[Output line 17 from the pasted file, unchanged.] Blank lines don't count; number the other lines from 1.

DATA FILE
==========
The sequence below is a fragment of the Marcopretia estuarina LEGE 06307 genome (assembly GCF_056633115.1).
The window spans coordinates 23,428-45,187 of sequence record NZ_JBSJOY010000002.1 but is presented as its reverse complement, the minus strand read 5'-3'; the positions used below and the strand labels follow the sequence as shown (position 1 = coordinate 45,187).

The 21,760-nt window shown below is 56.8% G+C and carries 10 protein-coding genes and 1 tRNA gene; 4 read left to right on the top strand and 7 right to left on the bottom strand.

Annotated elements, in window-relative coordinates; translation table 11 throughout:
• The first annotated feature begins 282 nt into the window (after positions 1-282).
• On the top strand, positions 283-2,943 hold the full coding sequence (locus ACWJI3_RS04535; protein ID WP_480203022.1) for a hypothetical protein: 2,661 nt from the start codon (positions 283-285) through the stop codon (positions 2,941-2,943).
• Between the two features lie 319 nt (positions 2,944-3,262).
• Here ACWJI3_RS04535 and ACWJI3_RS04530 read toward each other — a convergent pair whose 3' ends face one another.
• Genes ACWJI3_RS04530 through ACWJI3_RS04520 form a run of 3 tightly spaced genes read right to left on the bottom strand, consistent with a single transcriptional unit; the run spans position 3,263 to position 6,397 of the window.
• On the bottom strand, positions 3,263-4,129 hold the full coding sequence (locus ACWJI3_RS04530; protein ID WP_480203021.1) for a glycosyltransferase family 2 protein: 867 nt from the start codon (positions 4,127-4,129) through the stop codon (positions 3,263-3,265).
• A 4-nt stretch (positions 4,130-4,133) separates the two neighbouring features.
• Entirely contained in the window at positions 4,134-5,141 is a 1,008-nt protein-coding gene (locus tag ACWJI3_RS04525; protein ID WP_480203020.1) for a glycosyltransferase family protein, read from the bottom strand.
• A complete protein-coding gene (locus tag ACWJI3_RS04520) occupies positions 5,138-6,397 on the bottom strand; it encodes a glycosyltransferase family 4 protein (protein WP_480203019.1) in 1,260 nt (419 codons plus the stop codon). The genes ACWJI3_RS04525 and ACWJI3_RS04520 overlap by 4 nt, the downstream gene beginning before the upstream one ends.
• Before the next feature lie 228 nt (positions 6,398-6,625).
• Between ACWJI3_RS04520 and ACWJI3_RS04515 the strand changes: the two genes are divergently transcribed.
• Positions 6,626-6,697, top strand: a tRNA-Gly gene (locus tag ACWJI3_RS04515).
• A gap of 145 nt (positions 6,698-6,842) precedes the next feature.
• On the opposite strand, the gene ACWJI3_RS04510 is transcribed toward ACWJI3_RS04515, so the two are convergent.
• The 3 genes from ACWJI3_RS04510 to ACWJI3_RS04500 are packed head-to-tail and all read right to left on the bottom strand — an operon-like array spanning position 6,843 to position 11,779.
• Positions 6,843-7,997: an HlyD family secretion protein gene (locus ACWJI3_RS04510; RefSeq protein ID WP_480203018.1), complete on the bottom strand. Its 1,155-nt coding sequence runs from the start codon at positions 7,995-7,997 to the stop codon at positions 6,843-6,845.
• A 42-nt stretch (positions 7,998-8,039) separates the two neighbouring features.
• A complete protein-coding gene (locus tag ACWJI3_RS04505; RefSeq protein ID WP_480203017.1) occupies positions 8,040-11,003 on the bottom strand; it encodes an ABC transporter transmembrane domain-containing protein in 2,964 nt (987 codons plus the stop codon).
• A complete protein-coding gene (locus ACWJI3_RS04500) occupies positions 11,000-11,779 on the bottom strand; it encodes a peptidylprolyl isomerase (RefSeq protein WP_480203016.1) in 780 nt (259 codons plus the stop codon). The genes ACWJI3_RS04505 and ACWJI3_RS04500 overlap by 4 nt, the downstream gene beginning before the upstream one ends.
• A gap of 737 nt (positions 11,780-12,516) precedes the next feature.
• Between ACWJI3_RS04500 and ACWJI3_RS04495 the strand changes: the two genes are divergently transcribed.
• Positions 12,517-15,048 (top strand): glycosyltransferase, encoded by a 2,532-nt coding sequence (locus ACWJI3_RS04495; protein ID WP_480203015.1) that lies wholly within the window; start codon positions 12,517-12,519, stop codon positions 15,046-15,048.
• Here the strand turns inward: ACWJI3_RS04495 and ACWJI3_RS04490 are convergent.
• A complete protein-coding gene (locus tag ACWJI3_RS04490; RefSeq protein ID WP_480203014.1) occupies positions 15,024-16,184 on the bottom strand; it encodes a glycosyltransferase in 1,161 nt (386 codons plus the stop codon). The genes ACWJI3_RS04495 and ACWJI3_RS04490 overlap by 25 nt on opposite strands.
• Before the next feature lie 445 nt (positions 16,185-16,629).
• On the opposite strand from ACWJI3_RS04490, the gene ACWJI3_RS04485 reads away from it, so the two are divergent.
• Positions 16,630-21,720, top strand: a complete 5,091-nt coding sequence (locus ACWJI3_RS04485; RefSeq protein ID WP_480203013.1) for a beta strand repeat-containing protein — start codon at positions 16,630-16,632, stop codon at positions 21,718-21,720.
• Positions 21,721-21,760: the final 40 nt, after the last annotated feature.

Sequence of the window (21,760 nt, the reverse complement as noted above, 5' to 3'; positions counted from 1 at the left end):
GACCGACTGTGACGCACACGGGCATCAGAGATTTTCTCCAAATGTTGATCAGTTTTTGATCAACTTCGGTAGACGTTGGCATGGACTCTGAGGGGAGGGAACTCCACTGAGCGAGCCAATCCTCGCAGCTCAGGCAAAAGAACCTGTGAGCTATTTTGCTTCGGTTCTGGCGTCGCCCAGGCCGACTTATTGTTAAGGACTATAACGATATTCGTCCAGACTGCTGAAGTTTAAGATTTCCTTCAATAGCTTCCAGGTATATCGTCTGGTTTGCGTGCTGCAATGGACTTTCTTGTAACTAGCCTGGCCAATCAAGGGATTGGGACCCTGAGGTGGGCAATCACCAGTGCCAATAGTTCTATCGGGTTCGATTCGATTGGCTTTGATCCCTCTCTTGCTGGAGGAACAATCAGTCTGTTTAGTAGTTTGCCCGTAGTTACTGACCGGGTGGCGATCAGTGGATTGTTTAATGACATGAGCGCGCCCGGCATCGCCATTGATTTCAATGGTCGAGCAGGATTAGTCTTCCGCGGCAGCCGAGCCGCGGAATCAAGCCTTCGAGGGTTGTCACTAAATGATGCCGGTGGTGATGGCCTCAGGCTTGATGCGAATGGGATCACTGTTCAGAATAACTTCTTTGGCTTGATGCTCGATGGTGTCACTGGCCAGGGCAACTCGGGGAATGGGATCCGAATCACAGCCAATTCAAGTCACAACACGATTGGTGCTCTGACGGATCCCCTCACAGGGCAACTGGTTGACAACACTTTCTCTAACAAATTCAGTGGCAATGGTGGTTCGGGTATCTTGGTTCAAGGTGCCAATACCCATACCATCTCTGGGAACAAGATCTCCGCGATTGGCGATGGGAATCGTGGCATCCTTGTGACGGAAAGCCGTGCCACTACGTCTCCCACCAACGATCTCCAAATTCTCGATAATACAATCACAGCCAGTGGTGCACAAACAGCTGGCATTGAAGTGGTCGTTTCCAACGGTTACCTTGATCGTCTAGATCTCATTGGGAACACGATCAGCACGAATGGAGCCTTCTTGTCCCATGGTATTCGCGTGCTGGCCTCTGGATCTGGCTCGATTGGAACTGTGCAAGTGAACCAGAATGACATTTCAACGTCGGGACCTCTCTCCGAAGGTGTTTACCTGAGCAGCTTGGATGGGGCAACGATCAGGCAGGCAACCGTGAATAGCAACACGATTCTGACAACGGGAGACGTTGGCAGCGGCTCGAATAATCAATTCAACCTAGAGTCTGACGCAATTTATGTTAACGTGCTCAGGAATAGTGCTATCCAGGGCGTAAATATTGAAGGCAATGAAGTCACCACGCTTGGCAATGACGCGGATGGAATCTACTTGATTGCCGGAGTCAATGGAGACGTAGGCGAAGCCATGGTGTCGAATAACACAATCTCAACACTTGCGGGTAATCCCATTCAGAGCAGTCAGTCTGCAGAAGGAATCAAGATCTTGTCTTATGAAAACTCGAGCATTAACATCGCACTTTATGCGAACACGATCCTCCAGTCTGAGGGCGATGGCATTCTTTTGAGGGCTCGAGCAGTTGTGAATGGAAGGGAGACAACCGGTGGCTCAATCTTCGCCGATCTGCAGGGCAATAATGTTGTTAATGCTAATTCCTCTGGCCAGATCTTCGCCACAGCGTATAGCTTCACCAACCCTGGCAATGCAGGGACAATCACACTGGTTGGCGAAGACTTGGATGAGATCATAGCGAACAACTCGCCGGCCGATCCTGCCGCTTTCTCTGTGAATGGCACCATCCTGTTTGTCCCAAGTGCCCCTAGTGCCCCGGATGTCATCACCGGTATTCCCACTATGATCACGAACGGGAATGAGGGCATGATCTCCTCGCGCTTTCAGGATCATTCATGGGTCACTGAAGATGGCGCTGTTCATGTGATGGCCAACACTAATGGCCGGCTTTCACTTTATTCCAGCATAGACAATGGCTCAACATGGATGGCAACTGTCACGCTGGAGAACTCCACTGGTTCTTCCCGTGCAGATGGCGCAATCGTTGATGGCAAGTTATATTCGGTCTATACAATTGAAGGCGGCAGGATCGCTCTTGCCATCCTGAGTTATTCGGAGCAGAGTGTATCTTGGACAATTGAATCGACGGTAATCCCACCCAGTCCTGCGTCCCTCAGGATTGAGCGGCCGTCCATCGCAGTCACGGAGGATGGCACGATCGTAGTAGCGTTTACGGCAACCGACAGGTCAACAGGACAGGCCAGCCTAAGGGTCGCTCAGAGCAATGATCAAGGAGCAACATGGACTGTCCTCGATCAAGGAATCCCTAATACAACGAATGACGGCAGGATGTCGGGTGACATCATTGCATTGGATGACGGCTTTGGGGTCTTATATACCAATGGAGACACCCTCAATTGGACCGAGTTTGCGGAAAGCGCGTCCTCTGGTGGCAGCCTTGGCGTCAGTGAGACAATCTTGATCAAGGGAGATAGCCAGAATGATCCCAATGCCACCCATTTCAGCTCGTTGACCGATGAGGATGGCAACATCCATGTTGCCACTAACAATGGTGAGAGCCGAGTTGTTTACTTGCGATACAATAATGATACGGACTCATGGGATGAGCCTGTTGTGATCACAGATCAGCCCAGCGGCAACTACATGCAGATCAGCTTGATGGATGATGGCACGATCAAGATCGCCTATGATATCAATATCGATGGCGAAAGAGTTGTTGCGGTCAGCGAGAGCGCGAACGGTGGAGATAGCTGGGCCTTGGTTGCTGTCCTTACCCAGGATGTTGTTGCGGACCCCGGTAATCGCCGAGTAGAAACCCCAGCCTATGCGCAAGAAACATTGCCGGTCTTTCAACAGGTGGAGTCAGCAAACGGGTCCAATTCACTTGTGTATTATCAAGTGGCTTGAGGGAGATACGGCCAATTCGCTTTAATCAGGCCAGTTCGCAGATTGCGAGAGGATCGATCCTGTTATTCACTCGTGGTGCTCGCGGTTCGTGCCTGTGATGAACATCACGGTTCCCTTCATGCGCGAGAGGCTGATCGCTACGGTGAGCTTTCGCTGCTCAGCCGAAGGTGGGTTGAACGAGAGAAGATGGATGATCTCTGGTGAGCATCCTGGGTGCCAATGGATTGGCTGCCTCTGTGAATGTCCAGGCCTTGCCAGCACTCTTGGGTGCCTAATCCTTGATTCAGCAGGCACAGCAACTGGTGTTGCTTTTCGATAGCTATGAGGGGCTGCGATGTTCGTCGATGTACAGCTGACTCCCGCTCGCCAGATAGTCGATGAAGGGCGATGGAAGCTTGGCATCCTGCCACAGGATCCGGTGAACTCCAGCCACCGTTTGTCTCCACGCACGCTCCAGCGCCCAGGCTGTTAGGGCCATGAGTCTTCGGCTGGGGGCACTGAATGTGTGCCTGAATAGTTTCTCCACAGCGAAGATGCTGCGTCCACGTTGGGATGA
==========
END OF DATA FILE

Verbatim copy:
• A gap of 145 nt (positions 6,698-6,842) precedes the next feature.